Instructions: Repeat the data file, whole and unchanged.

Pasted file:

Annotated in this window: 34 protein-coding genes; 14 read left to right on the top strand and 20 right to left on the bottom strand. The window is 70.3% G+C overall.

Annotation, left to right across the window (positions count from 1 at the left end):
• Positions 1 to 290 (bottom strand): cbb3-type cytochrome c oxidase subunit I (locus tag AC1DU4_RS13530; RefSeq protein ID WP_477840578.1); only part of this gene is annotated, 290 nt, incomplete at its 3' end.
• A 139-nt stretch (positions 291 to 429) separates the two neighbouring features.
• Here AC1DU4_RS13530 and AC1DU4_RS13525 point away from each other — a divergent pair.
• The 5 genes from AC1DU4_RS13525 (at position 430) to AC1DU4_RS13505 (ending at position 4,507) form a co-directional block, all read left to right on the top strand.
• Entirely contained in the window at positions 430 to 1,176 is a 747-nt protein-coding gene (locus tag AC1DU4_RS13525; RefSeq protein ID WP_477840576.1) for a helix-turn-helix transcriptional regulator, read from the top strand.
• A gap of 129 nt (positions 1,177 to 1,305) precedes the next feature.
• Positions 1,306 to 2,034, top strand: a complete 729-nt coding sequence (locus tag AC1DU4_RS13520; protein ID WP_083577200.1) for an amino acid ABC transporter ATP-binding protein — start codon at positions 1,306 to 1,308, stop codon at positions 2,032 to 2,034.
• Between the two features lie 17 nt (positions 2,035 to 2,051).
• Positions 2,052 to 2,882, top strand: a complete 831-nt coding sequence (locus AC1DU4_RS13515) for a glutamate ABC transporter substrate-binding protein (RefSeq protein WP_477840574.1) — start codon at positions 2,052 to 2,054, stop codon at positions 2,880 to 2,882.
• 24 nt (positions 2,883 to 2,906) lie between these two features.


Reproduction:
Annotated in this window: 34 protein-coding genes; 14 read left to right on the top strand and 20 right to left on the bottom strand. The window is 70.3% G+C overall.

Annotation, left to right across the window (positions count from 1 at the left end):
• Positions 1 to 290 (bottom strand): cbb3-type cytochrome c oxidase subunit I (locus tag AC1DU4_RS13530; RefSeq protein ID WP_477840578.1); only part of this gene is annotated, 290 nt, incomplete at its 3' end.
• A 139-nt stretch (positions 291 to 429) separates the two neighbouring features.
• Here AC1DU4_RS13530 and AC1DU4_RS13525 point away from each other — a divergent pair.
• The 5 genes from AC1DU4_RS13525 (at position 430) to AC1DU4_RS13505 (ending at position 4,507) form a co-directional block, all read left to right on the top strand.
• Entirely contained in the window at positions 430 to 1,176 is a 747-nt protein-coding gene (locus tag AC1DU4_RS13525; RefSeq protein ID WP_477840576.1) for a helix-turn-helix transcriptional regulator, read from the top strand.
• A gap of 129 nt (positions 1,177 to 1,305) precedes the next feature.
• Positions 1,306 to 2,034, top strand: a complete 729-nt coding sequence (locus tag AC1DU4_RS13520; protein ID WP_083577200.1) for an amino acid ABC transporter ATP-binding protein — start codon at positions 1,306 to 1,308, stop codon at positions 2,032 to 2,034.
• Between the two features lie 17 nt (positions 2,035 to 2,051).
• Positions 2,052 to 2,882, top strand: a complete 831-nt coding sequence (locus AC1DU4_RS13515) for a glutamate ABC transporter substrate-binding protein (RefSeq protein WP_477840574.1) — start codon at positions 2,052 to 2,054, stop codon at positions 2,880 to 2,882.
• 24 nt (positions 2,883 to 2,906) lie between these two features.